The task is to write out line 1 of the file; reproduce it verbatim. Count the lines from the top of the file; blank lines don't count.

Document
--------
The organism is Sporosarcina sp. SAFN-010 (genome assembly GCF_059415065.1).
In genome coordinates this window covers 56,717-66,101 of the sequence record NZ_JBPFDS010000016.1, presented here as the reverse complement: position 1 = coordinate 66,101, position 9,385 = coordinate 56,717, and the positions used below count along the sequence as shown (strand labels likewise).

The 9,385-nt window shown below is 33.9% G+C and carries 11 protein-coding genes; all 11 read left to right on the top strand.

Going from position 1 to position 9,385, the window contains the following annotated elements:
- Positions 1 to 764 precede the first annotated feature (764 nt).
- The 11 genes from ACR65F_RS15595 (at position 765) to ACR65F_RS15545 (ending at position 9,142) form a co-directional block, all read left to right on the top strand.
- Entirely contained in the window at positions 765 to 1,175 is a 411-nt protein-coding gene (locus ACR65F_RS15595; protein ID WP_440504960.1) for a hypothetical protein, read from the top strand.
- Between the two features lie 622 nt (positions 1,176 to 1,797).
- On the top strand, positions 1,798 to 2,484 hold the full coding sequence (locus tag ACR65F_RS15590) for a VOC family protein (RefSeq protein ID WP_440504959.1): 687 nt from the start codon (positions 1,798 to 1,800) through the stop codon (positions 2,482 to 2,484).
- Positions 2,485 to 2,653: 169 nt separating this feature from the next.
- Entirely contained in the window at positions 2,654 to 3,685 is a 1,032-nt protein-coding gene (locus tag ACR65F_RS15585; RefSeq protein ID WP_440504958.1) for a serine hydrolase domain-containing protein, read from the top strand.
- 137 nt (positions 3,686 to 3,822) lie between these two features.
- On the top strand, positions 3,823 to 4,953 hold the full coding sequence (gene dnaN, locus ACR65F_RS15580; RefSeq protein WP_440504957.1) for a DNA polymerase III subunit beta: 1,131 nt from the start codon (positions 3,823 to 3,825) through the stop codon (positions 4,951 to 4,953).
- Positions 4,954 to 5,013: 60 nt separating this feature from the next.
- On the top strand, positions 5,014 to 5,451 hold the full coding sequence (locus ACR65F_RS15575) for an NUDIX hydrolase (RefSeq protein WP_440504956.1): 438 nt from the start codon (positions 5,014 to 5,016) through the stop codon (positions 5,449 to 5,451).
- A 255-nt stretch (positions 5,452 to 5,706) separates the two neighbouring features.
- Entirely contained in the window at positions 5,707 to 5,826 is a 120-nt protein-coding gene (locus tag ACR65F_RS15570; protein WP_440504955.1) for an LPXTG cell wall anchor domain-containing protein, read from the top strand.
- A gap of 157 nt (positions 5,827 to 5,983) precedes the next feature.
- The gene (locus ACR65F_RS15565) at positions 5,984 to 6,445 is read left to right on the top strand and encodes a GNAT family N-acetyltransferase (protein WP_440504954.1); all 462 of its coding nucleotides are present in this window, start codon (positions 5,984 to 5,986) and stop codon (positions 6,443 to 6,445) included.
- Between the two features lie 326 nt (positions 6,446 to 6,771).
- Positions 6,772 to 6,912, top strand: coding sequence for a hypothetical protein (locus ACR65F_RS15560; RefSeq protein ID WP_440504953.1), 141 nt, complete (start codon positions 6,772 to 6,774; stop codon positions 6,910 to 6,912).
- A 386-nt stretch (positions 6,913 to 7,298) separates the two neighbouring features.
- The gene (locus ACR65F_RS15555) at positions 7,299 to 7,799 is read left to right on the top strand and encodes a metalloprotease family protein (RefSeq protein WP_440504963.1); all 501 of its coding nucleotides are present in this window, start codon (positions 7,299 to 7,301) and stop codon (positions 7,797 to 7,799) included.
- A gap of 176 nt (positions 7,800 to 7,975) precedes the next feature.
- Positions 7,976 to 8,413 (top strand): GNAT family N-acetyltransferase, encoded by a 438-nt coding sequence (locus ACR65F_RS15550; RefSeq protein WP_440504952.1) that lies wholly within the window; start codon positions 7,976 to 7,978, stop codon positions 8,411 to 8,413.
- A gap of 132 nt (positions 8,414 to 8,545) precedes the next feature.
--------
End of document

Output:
The organism is Sporosarcina sp. SAFN-010 (genome assembly GCF_059415065.1).